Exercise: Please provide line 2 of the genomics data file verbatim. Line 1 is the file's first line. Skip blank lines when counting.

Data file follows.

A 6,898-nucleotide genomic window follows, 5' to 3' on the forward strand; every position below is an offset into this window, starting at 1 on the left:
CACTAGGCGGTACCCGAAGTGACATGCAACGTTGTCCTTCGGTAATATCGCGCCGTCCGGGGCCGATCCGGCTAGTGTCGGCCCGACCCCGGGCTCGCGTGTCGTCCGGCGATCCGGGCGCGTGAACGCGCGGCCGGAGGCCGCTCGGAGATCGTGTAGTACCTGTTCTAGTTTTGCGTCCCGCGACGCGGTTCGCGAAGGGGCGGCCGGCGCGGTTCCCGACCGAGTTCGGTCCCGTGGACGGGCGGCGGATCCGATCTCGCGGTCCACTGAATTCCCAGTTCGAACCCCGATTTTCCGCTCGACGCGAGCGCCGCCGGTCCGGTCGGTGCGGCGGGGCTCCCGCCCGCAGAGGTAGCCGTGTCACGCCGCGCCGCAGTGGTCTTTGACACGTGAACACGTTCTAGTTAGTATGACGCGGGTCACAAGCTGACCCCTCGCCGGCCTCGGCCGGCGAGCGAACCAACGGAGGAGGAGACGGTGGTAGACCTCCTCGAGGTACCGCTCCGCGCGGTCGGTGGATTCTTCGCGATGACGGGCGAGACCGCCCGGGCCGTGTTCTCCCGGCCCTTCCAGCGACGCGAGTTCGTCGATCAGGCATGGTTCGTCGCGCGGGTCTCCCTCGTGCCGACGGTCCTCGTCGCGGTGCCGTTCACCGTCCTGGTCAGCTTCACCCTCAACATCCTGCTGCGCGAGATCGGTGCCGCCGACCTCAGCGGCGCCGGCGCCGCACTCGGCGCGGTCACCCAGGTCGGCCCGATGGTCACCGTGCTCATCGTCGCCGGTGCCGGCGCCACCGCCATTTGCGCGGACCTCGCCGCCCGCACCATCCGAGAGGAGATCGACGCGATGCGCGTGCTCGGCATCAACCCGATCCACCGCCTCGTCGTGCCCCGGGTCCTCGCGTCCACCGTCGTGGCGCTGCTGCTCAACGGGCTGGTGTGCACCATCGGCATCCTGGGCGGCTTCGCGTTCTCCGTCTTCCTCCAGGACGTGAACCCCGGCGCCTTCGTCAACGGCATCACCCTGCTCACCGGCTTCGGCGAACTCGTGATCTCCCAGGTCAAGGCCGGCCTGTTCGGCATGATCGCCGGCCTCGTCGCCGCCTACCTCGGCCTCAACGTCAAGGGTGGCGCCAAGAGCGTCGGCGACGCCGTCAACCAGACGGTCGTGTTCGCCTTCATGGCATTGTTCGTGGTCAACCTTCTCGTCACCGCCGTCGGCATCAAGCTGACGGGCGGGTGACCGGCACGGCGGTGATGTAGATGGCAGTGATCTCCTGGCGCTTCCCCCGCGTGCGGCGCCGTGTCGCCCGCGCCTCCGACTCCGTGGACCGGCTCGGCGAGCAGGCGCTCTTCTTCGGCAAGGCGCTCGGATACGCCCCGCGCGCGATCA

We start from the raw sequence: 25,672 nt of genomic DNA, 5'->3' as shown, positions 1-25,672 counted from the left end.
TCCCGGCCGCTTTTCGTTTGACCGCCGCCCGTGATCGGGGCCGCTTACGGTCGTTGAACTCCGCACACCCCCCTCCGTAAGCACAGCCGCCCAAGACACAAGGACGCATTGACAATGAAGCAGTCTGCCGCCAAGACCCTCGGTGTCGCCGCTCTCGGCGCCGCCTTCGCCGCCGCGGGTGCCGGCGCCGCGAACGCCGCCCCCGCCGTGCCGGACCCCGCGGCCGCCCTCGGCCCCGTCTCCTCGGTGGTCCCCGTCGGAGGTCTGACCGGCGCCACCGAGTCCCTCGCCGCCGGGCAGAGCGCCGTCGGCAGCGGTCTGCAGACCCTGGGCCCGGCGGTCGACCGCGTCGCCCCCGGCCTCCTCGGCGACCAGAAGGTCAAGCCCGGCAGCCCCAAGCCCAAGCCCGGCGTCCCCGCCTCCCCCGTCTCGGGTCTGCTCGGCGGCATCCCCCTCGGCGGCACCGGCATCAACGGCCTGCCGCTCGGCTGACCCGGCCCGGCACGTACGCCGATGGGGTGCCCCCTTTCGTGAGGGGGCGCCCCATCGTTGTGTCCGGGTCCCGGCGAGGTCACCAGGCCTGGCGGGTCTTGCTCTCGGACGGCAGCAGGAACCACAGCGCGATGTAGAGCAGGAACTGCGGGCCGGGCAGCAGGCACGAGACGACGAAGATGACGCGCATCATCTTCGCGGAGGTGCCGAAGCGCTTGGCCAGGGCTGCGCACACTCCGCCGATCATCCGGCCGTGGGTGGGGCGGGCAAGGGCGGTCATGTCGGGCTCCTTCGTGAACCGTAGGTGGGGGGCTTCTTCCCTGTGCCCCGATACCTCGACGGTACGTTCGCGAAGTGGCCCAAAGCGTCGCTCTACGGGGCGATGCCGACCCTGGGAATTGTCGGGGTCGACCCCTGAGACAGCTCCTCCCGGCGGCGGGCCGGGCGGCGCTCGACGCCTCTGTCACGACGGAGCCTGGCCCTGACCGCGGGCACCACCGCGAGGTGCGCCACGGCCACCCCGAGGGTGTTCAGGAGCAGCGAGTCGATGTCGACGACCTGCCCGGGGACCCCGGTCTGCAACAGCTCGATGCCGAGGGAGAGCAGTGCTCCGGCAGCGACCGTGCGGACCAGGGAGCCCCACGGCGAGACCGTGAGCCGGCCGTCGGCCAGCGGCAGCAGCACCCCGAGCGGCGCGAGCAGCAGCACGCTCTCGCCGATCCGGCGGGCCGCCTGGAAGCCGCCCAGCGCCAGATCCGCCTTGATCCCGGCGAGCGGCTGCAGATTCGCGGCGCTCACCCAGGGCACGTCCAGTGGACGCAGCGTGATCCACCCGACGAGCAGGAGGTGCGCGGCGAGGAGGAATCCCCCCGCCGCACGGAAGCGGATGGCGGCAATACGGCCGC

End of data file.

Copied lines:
CACTAGGCGGTACCCGAAGTGACATGCAACGTTGTCCTTCGGTAATATCGCGCCGTCCGGGGCCGATCCGGCTAGTGTCGGCCCGACCCCGGGCTCGCGTGTCGTCCGGCGATCCGGGCGCGTGAACGCGCGGCCGGAGGCCGCTCGGAGATCGTGTAGTACCTGTTCTAGTTTTGCGTCCCGCGACGCGGTTCGCGAAGGGGCGGCCGGCGCGGTTCCCGACCGAGTTCGGTCCCGTGGACGGGCGGCGGATCCGATCTCGCGGTCCACTGAATTCCCAGTTCGAACCCCGATTTTCCGCTCGACGCGAGCGCCGCCGGTCCGGTCGGTGCGGCGGGGCTCCCGCCCGCAGAGGTAGCCGTGTCACGCCGCGCCGCAGTGGTCTTTGACACGTGAACACGTTCTAGTTAGTATGACGCGGGTCACAAGCTGACCCCTCGCCGGCCTCGGCCGGCGAGCGAACCAACGGAGGAGGAGACGGTGGTAGACCTCCTCGAGGTACCGCTCCGCGCGGTCGGTGGATTCTTCGCGATGACGGGCGAGACCGCCCGGGCCGTGTTCTCCCGGCCCTTCCAGCGACGCGAGTTCGTCGATCAGGCATGGTTCGTCGCGCGGGTCTCCCTCGTGCCGACGGTCCTCGTCGCGGTGCCGTTCACCGTCCTGGTCAGCTTCACCCTCAACATCCTGCTGCGCGAGATCGGTGCCGCCGACCTCAGCGGCGCCGGCGCCGCACTCGGCGCGGTCACCCAGGTCGGCCCGATGGTCACCGTGCTCATCGTCGCCGGTGCCGGCGCCACCGCCATTTGCGCGGACCTCGCCGCCCGCACCATCCGAGAGGAGATCGACGCGATGCGCGTGCTCGGCATCAACCCGATCCACCGCCTCGTCGTGCCCCGGGTCCTCGCGTCCACCGTCGTGGCGCTGCTGCTCAACGGGCTGGTGTGCACCATCGGCATCCTGGGCGGCTTCGCGTTCTCCGTCTTCCTCCAGGACGTGAACCCCGGCGCCTTCGTCAACGGCATCACCCTGCTCACCGGCTTCGGCGAACTCGTGATCTCCCAGGTCAAGGCCGGCCTGTTCGGCATGATCGCCGGCCTCGTCGCCGCCTACCTCGGCCTCAACGTCAAGGGTGGCGCCAAGAGCGTCGGCGACGCCGTCAACCAGACGGTCGTGTTCGCCTTCATGGCATTGTTCGTGGTCAACCTTCTCGTCACCGCCGTCGGCATCAAGCTGACGGGCGGGTGACCGGCACGGCGGTGATGTAGATGGCAGTGATCTCCTGGCGCTTCCCCCGCGTGCGGCGCCGTGTCGCCCGCGCCTCCGACTCCGTGGACCGGCTCGGCGAGCAGGCGCTCTTCTTCGGCAAGGCGCTCGGATACGCCCCGCGCGCGATCA